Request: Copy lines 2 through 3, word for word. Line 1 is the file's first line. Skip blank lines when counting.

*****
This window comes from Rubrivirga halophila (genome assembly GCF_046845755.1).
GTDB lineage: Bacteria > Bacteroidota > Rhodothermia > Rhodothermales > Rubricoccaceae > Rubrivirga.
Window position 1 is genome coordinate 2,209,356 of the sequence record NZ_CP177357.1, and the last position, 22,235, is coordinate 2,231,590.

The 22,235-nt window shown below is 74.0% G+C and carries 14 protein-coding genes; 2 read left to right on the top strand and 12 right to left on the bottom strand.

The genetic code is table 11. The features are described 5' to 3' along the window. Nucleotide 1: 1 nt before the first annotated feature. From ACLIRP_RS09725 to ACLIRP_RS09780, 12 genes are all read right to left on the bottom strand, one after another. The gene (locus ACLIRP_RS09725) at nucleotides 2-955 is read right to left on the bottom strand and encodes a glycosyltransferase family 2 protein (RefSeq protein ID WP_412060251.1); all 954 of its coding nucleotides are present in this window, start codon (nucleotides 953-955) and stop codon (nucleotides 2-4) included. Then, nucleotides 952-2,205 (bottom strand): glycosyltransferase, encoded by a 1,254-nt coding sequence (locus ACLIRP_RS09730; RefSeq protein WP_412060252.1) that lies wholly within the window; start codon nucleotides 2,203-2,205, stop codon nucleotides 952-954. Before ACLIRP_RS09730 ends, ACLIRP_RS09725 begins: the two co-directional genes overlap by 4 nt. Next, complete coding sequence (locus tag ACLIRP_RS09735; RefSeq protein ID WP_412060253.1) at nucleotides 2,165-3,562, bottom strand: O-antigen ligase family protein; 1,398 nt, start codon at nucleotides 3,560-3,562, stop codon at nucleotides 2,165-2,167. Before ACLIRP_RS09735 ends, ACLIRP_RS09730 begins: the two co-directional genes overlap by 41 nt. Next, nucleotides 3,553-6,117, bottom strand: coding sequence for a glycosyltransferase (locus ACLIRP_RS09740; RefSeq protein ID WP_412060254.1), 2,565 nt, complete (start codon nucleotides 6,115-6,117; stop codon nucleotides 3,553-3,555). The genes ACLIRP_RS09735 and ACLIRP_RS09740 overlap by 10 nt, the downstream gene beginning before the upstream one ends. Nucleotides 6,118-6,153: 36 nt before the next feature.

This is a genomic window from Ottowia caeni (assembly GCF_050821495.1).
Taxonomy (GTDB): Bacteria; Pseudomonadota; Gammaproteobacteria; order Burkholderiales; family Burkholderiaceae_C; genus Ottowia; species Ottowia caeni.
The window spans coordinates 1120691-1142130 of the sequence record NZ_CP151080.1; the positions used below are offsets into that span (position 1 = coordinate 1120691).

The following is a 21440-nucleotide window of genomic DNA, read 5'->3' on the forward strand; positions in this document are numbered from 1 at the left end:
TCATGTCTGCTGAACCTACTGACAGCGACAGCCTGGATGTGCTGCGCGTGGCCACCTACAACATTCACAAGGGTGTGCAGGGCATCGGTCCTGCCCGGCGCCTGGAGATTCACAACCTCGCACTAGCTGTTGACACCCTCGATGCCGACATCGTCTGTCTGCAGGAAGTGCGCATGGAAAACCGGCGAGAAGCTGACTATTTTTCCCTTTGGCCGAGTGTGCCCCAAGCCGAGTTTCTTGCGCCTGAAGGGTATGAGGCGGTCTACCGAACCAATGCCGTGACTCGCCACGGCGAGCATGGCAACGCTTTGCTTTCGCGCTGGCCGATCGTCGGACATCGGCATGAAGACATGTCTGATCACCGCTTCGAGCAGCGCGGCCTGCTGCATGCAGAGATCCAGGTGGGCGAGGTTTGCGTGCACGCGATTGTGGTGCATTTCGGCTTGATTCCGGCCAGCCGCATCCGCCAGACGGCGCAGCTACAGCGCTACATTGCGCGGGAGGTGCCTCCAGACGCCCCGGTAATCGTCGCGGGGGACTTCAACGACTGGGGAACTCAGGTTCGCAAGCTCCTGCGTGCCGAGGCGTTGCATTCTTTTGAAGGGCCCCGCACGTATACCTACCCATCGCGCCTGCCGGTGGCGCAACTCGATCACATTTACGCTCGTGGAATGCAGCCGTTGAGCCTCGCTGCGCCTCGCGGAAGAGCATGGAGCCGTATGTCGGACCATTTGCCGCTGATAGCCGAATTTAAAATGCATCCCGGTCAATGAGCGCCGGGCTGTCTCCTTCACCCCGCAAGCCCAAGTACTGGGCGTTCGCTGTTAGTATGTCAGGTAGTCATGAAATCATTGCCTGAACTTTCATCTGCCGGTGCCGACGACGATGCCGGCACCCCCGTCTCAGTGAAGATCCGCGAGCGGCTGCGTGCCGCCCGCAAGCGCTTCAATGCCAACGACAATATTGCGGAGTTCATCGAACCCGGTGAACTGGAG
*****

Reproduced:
GTDB lineage: Bacteria > Bacteroidota > Rhodothermia > Rhodothermales > Rubricoccaceae > Rubrivirga.
Window position 1 is genome coordinate 2,209,356 of the sequence record NZ_CP177357.1, and the last position, 22,235, is coordinate 2,231,590.